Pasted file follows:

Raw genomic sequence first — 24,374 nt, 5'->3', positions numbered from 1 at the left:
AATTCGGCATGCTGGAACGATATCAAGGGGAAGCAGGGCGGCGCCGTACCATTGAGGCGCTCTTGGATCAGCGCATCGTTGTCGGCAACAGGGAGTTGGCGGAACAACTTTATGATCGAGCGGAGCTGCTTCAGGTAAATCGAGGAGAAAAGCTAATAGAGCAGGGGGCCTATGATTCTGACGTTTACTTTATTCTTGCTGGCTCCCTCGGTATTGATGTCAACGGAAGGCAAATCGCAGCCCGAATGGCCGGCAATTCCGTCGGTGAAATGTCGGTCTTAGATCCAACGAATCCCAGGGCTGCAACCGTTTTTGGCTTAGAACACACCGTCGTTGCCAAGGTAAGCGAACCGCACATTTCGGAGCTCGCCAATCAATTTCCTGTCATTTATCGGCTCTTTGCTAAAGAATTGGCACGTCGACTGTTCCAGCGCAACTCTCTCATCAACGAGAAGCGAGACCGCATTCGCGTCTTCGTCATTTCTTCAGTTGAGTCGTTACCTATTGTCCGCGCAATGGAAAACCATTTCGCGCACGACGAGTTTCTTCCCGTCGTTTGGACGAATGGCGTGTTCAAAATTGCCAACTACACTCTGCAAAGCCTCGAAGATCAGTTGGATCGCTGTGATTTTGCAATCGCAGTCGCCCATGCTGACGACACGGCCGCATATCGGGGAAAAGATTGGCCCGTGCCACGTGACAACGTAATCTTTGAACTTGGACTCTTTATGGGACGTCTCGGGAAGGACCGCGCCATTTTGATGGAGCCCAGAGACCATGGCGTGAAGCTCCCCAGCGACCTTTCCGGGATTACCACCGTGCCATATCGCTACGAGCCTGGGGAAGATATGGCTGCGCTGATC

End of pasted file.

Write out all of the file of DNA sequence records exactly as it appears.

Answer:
Raw genomic sequence first — 24,374 nt, 5'->3', positions numbered from 1 at the left:
AATTCGGCATGCTGGAACGATATCAAGGGGAAGCAGGGCGGCGCCGTACCATTGAGGCGCTCTTGGATCAGCGCATCGTTGTCGGCAACAGGGAGTTGGCGGAACAACTTTATGATCGAGCGGAGCTGCTTCAGGTAAATCGAGGAGAAAAGCTAATAGAGCAGGGGGCCTATGATTCTGACGTTTACTTTATTCTTGCTGGCTCCCTCGGTATTGATGTCAACGGAAGGCAAATCGCAGCCCGAATGGCCGGCAATTCCGTCGGTGAAATGTCGGTCTTAGATCCAACGAATCCCAGGGCTGCAACCGTTTTTGGCTTAGAACACACCGTCGTTGCCAAGGTAAGCGAACCGCACATTTCGGAGCTCGCCAATCAATTTCCTGTCATTTATCGGCTCTTTGCTAAAGAATTGGCACGTCGACTGTTCCAGCGCAACTCTCTCATCAACGAGAAGCGAGACCGCATTCGCGTCTTCGTCATTTCTTCAGTTGAGTCGTTACCTATTGTCCGCGCAATGGAAAACCATTTCGCGCACGACGAGTTTCTTCCCGTCGTTTGGACGAATGGCGTGTTCAAAATTGCCAACTACACTCTGCAAAGCCTCGAAGATCAGTTGGATCGCTGTGATTTTGCAATCGCAGTCGCCCATGCTGACGACACGGCCGCATATCGGGGAAAAGATTGGCCCGTGCCACGTGACAACGTAATCTTTGAACTTGGACTCTTTATGGGACGTCTCGGGAAGGACCGCGCCATTTTGATGGAGCCCAGAGACCATGGCGTGAAGCTCCCCAGCGACCTTTCCGGGATTACCACCGTGCCATATCGCTACGAGCCTGGGGAAGATATGGCTGCGCTGATC